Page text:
Never was this more apparent than with Lance Armstrong and the former Lance Armstrong Foundation or ‘Livestrong’. But what happens when this trust breaks down? How do you go about rebuilding the brand?
The key rule of building a strong brand is to have a compelling, and credible brand promise. Livestrong’s was built on determination in the face of adversity. So the narrative went, it was determination that helped Armstrong recover from cancer and go on to win seven Tour de France titles. This gave hope to cancer patients and survivors around the world and attracted millions of dollars’ worth of donations.
But in not contesting the doping allegations against him, Armstrong has left the brand promise lacking authenticity. He has tacitly acknowledged that his achievements on the bike weren’t built solely on determination, but also on performance enhancing drugs. Livestrong needs a new brand promise, and many marketers believe a total re-brand.
But how do you go about rebranding an organisation with a tarnished reputation and regaining trust? There are three key stages crucial to any organisation going through this process.
1. Consider the past
Rebrands happen for a reason, and it is important to address the issue that has caused it.
In this case, it must come from Armstrong himself. He would arguably best serve Livestrong, not to mention his own credibility, by accepting what seems to be an overwhelming weight of evidence against him and explaining why he did it. As it stands, he has stepped down from the board, but retained ties with the foundation, and neither the brand nor Armstrong has addressed the issue.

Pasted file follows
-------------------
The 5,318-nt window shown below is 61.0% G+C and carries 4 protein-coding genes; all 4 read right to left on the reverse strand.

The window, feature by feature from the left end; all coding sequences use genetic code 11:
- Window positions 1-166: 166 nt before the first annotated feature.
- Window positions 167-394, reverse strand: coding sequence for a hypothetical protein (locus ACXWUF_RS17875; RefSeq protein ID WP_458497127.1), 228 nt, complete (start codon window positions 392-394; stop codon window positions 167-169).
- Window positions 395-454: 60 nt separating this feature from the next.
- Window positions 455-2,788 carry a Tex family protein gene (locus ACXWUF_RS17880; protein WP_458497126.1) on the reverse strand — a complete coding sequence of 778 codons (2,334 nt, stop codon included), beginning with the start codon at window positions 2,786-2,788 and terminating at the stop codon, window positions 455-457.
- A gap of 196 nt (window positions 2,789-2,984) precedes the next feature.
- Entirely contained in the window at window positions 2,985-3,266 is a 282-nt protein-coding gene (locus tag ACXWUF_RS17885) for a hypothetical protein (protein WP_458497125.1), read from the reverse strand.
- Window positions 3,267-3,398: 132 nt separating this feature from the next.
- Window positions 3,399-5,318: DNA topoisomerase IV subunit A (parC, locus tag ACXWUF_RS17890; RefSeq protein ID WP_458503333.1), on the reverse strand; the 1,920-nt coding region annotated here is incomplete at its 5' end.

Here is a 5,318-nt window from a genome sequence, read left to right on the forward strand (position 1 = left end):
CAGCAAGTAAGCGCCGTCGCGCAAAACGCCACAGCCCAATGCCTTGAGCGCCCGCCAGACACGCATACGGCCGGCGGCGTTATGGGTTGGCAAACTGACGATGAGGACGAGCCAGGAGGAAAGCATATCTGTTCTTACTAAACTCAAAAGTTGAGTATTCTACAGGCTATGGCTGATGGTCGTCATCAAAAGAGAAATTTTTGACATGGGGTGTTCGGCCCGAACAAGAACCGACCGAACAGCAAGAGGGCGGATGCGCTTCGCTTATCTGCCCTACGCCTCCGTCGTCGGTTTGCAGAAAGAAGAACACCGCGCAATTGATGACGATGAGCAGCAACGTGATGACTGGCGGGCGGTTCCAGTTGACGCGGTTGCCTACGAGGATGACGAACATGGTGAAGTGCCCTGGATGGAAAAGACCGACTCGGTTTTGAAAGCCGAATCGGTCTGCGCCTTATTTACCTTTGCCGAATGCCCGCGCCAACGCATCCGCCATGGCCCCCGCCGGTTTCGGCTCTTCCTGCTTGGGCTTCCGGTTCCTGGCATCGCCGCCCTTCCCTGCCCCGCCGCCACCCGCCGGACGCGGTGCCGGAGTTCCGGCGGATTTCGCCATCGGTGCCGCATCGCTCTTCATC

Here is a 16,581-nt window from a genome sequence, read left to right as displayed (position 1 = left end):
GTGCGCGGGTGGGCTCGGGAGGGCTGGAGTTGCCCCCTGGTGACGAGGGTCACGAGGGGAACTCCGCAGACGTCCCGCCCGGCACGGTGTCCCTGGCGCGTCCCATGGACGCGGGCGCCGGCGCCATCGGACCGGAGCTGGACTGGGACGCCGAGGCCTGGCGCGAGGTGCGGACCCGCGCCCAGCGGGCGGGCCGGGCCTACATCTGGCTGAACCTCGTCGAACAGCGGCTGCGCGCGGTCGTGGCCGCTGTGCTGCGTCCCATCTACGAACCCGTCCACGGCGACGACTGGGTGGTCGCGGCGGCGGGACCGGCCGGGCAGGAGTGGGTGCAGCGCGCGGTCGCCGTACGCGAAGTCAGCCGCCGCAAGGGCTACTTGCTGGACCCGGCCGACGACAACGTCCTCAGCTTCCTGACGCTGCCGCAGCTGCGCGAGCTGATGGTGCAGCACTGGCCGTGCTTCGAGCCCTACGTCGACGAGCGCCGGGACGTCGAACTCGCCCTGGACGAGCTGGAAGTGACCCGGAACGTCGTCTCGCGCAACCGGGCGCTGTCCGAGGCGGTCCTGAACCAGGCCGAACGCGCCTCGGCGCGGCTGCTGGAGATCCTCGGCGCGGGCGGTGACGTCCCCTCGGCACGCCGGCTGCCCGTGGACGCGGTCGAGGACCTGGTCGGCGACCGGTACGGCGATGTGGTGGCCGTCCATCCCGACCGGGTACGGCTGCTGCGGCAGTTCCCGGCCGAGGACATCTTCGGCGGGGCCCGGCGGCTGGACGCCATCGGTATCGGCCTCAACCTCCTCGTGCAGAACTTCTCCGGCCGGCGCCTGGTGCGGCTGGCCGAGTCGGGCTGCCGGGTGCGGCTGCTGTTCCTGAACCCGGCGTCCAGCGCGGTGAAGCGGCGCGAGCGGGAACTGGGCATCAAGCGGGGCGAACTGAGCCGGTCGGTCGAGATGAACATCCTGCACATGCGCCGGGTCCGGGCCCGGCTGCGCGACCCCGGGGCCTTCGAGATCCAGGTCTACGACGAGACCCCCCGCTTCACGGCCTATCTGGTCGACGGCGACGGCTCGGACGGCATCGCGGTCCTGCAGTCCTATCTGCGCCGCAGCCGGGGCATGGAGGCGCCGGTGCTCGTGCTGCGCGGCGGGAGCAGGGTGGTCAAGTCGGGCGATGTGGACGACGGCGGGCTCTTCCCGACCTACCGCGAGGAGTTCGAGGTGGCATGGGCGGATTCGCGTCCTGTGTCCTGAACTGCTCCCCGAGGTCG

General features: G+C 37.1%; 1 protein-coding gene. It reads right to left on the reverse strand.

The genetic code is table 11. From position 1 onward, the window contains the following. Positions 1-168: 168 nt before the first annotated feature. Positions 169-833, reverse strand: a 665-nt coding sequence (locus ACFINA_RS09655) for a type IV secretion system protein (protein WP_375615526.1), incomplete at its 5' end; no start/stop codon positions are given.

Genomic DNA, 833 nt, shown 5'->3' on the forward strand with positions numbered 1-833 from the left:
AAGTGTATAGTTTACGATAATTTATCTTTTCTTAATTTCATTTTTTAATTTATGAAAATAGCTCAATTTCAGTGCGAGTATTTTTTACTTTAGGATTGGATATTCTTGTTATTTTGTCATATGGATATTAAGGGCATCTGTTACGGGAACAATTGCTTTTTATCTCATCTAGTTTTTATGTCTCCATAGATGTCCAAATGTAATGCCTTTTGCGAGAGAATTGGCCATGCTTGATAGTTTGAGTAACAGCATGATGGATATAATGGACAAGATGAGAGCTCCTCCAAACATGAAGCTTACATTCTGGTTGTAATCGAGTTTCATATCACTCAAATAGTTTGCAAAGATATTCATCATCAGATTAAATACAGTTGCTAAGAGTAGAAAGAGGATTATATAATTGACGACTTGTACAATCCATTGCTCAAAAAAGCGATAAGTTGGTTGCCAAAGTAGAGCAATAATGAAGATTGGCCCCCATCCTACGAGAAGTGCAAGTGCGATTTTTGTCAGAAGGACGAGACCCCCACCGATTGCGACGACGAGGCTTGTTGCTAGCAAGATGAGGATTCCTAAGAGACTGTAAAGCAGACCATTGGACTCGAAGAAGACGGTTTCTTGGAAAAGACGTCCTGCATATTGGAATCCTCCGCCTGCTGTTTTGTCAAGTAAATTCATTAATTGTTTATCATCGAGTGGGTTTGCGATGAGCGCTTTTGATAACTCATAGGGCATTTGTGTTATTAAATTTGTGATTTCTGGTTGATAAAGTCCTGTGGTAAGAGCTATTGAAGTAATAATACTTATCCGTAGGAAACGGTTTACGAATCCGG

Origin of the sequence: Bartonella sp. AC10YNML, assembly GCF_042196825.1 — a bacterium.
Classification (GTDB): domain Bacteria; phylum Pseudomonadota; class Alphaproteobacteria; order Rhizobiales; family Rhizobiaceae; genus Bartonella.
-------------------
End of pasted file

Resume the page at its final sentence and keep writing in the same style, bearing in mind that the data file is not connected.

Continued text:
2. Go back to basics
The organisation needs to address the basic questions of why the organisation exists in the first place, who for and why.
Livestrong relies on its supporters to donate funds in order to help people who have cancer or have survived it. If Armstrong’s continued presence results in a fall in donations, Livestrong should cut all ties and consider a name change. The basics of the brand are fighting cancer and helping survivors. These are worthy aims that can be emphasised without needing Armstrong’s presence.
Once these basics are addressed, communication is key.
If Livestrong decides to sever ties with Armstrong and completely rebrand, it must be communicated as a business decision in order to continue supporting those who rely on its funding. It must ensure this is conveyed sympathetically to stakeholders, as their emotional connection to a charity brand will be so strong. It also must explain its current stance on doping and its plan to rebuild following the Armstrong saga.
As with any organisation facing a rebrand, Livestrong faces an uncertain future. Can it survive after the departure of a man tied up so completely with its ethos and branding? It faces tough decisions and a long road in rebranding sufficiently to rebuild its lost trust. Perhaps determination in the face of adversity is what’s required.